Very interesting to see huge companies experiment with blockchain.

Daimler AG, the German car manufacturer, floated part of its €100 million ($114.1 million) German bond using blockchain technology at the end of June. (…) The borrower, the bank and the investors all receive access to a decentralized customer portal. Drawing certificates and contracts are confirmed in there. A so-called smart contract (…) automates the management of the order book. A [digital] token is generated on the blockchain once the loan contract is signed. The smart contract then allocates a number of tokens to investors. Compared with a conventional bond issuance, blockchain can significantly speed up the process.

Enterprise Ethereum Alliance

Another significant move in the direction of blockchain technology!

Enterprise Ethereum Alliance (EEA) announced today that 34 organizations have joined the blockchain industry group since late May. This brings total membership to over 150 organizations added since the group’s launch in February of this year. EEA is now the world’s largest open-source blockchain initiative. EEA’s newest members represent a wide variety of business sectors, including technology, banking, government, healthcare, energy, pharmaceuticals, marketing, and insurance, as well as a number of fast-growing Ethereum startups.

Development / Design / DIY projects

How to Code for a Cause using the Open Source for Good Directory

Learn more about the Code for a Cause initiative and their new Open Source for Good Directory.

With the creation of Open Source for Good last September, I used our past experience running these projects to take it up a notch. After just ten months, Open Source for Good already contains 7 new robust open source tools that any number nonprofits can deploy and benefit from. (For comparison, Atlassian — a publicly traded software company — offers 12 products total.)

Open Container Initiative Specifications are 1.0

Important step towards an industry standard for containers. The OCI includes people from CoreOS, Red Hat, Docker, Microsoft, Google, and the Linux Foundation.

After two years of work with major stakeholders in the community, we’re excited to announce that the Open Container Initiative (OCI) image and runtime specifications have now hit version 1.0. This means there is now a stable industry standard for application containers that has been created and approved by leaders in the container industry. This is an important milestone for the OCI community, and we look forward to working with our partners to further facilitate standards and innovation.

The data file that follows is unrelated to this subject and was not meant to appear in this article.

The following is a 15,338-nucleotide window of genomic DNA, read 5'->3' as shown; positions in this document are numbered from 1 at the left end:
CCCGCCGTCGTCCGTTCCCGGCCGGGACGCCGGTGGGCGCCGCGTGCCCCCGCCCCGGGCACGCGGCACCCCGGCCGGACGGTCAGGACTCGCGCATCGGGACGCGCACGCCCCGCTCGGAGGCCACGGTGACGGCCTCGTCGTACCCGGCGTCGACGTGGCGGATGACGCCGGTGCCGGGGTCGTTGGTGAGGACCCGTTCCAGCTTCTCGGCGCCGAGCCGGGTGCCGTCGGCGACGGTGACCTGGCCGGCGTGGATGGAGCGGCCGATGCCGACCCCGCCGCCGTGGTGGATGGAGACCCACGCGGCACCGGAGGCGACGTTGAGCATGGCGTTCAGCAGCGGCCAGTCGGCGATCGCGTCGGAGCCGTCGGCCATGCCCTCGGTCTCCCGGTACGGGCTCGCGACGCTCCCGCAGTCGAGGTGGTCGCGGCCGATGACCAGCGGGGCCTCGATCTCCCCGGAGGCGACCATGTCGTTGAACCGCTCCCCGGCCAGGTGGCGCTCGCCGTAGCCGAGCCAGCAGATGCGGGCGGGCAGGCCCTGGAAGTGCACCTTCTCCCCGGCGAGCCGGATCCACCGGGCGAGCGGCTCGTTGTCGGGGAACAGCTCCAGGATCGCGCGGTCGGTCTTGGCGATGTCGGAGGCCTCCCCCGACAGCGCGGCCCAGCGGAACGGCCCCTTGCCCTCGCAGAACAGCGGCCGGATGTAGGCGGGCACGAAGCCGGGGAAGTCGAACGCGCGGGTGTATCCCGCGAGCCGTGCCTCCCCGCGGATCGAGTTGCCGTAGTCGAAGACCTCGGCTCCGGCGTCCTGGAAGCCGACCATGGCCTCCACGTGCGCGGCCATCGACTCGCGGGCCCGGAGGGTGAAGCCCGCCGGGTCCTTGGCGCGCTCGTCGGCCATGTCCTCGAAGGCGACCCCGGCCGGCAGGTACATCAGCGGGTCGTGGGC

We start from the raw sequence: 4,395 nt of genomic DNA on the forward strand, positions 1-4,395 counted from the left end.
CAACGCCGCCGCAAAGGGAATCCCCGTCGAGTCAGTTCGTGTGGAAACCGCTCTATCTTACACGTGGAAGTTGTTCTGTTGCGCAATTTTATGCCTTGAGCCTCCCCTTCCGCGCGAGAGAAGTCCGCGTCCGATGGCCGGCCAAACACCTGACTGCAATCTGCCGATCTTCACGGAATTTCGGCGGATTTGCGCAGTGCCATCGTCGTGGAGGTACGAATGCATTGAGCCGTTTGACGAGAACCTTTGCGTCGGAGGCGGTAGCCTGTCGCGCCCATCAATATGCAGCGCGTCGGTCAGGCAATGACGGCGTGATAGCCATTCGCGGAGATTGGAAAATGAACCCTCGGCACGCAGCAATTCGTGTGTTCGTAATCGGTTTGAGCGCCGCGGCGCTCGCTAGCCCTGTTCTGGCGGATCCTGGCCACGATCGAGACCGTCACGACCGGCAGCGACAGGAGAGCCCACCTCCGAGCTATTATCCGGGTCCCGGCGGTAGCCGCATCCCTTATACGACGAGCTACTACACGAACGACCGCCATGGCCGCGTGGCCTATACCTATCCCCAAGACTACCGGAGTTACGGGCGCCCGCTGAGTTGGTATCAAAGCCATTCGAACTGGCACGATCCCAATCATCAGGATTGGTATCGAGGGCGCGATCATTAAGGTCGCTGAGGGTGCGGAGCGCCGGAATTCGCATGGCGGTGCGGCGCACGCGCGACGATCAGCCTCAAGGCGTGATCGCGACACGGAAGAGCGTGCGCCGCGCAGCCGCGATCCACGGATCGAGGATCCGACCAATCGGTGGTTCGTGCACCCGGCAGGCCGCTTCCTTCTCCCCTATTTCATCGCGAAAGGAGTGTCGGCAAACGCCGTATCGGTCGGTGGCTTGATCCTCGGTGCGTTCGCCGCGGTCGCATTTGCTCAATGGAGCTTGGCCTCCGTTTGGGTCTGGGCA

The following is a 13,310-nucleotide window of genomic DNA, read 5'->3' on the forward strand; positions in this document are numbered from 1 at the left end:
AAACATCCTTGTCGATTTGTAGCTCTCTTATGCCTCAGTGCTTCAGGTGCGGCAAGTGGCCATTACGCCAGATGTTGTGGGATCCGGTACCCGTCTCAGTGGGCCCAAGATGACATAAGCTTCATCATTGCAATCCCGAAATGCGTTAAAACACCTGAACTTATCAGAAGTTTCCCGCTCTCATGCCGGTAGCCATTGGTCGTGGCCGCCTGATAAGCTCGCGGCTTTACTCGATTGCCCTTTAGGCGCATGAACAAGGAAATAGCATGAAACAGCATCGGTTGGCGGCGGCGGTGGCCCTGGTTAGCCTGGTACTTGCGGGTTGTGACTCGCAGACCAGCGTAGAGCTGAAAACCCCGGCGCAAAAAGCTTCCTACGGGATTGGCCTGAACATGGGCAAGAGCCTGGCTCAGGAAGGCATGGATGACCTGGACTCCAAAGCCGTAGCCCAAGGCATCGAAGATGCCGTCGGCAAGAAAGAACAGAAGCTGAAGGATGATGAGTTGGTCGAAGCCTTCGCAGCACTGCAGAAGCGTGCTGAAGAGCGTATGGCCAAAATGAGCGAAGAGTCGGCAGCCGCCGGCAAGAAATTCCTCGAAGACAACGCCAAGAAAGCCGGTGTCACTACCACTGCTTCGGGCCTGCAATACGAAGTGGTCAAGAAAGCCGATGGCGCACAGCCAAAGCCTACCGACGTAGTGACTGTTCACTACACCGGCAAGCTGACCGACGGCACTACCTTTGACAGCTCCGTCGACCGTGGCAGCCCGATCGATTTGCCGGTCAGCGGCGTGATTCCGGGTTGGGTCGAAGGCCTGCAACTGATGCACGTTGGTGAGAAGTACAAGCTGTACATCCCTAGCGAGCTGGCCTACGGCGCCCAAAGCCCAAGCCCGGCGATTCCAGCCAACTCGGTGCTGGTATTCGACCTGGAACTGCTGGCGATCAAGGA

Cracking the code behind Apple’s App Store promo card design

Did you ever try to print out your own Apple Promo codes and realized it didn’t work? Follow this article to create your own scannable promo codes.

The app seems to recognize two things: A surrounding box and a code in the middle of this box. Once the app recognizes this pattern, it draws an on-screen box and tries to identify the code inside the box. The box itself isn’t enough: the app only kicks off its code recognition engine as soon as it finds specific characteristics of the specific font.

How the Twitter App Bypasses Paywalls

See how Twitter bypasses paywalls (and how you could too).

Wall Street Journal ended its practice of allowing special access for search engines. This means that a human visitor can no longer bypass the paywall by spoofing Google’s HTTP request headers. However, subscription-based publications face a problem when users click on a link through Twitter or Facebook on a mobile device. Social media apps implement their own in-app browser, which generally do not retain cookies. Websites that require a user login must request the login every time the app is reopened. This makes for a cumbersome user experience. Thus, publications like the Wall Street Journal disable login checks when a page request appears to come from Twitter.

A real world guide to WebRTC

It’s all in the title.

Bits and pieces

Japan’s cute zero-gravity little drone sends first pictures from ISS! Interesting perspective on password managers and why it’s important to use a local vaults instead of a cloud based system.

Discover The Hunting of the SNARK, a treasure hunt consisting of cryptographic challenges that will guide you through a zero-knowledge proof (ZKP) learning experience.

And check out those images created to reliably fool neural network classifiers when viewed from varied scales and perspectives.